The Art of Svalbard, May 23-June 1, 2015
I was in Svalbard specifically to look at public art deployed around Longyearbyen—the statues of polar bears and miners, and the light works on the Global Seed Vault for example—as part of my examination of how a brandscape was being constructed in the Arctic. But I was also interested in the larger realm of artmaking in the archipelago. One of the first topics to research was 19th century tourism postcards, the earliest of which date from 1896 and tended to feature fjords, polar bears, glaciers, and the midnight sun.
Modern-day glossy color postcards focus mostly on promoting touristic views of polar bears and the auroral borealis, and most Svalbard art during the 20th century remained based on landscape painting traditions. This was in line with what I expected, comparable to the branding of the Swiss Alps, the Norwegian fjords, the Grand Canyon and so forth in the Euro-American tradition of the sublime.
But in 2003 the art of Svalbard went decidedly contemporary when David Buckland began taking major contemporary artists, such as Antony Gormley and Rachel Whiteread, to the archipelago in an effort to engage the public with climate change. He has since led eight art & science expeditions to the islands. The popular Arctic Circle program soon offered similar opportunities for a price, although now the best option for artists may be simply to book passage on the ship everyone uses, the ice-strengthened two-masted schooner Noorderlicht, which is stationed in Longyearbyen.
I want to focus on just one artwork arising from those voyages, Nowhereisland by British artist Alex Hartley, who sailed with Buckland in 2004. While circumnavigating Spitsbergen, Hartley found an island about the size of a football field that had recently emerged as a glacier was retreating. He was the first human being to set foot on the tiny patch of newly revealed land, which was eventually named Nyskjæret.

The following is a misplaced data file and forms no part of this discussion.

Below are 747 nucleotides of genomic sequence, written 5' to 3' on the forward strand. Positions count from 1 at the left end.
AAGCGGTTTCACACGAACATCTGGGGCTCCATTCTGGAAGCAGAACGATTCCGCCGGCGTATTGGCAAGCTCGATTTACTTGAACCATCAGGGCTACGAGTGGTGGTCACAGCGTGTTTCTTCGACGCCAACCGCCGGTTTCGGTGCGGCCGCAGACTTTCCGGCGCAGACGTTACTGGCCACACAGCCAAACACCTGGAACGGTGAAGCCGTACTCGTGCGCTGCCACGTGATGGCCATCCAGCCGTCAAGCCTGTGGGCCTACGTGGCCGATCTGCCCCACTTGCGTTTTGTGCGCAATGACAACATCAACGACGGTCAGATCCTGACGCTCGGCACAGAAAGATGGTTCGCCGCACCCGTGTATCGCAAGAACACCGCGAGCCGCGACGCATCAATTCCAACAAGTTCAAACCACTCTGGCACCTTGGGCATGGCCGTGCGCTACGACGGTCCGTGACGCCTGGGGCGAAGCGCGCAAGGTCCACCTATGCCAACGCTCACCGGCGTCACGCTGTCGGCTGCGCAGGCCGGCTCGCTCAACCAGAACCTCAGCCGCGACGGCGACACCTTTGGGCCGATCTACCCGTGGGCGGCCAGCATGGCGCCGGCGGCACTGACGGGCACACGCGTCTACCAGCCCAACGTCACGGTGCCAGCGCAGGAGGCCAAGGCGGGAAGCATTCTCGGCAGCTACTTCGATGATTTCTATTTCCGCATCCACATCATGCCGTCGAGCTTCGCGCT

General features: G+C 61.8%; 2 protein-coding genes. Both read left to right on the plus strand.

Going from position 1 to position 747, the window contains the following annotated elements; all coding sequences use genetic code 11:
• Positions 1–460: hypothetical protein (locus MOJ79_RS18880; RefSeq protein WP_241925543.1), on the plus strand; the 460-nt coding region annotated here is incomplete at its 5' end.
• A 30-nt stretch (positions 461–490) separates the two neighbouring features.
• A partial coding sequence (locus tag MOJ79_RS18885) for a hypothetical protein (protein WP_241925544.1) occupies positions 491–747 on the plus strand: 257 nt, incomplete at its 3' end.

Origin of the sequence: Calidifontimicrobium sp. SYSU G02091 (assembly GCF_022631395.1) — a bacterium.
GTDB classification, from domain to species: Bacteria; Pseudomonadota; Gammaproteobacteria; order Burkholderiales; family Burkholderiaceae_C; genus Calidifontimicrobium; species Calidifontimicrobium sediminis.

Hartley returned to the island in 2011 and moved some of its glacial till onto a barge. Once Nowhereisland was in international waters, Hartley declared it an independent nation. He then proceeded to have it tugged to Weymouth, England and then around the southeast coast to end in Bristol, a 2000-mile-long journey that ended when the island was dismantled and given away in pieces.
The ice goes out, new lands are uncovered, territorial squabbles arise over national maritime boundaries . . . Hartley’s intervention is a self-aware land art performance, and he cites, among other works, the floating island barge envisioned by Robert Smithson, Tania Kovats’ Meadow barge from 2007, and When Faith Moves Mountains, the Francis Alÿs performance piece of 2002. But it is also political theatre that highlights global warming, international competition for natural resources, and the fickle nature of national boundaries.
Svalbard, by virtue of its location at the limits of sustainable habitability, is like the Antarctic, its communities dependent on outside resources for survival. Unlike the Antarctic, however, it’s relatively close to the developed world and thus able to host a range of artists seeking to engage the edge of civilization as an arena for their work. I use the word arena, as any art committed in such difficult locations has an element of performance to it, even just erecting a view camera or a painting easel, much less moving part of an island. Most of the contemporary art made in the archipelago is less about permanent installations, and, very unlike works on the Norwegian mainland that are commissioned in order to attract tourism. is more pointed at issues.
Before Nowhereisland was dispersed, it had attracted 23,003 people from 135 countries to sign up as citizens, who wrote the constitution for Nowhereisland, which in its first iteration consisted of one hundred principles and conditions. It remains online, a provocation about the nature of migration and global change. Nowhere island. Now here is land. No where is land.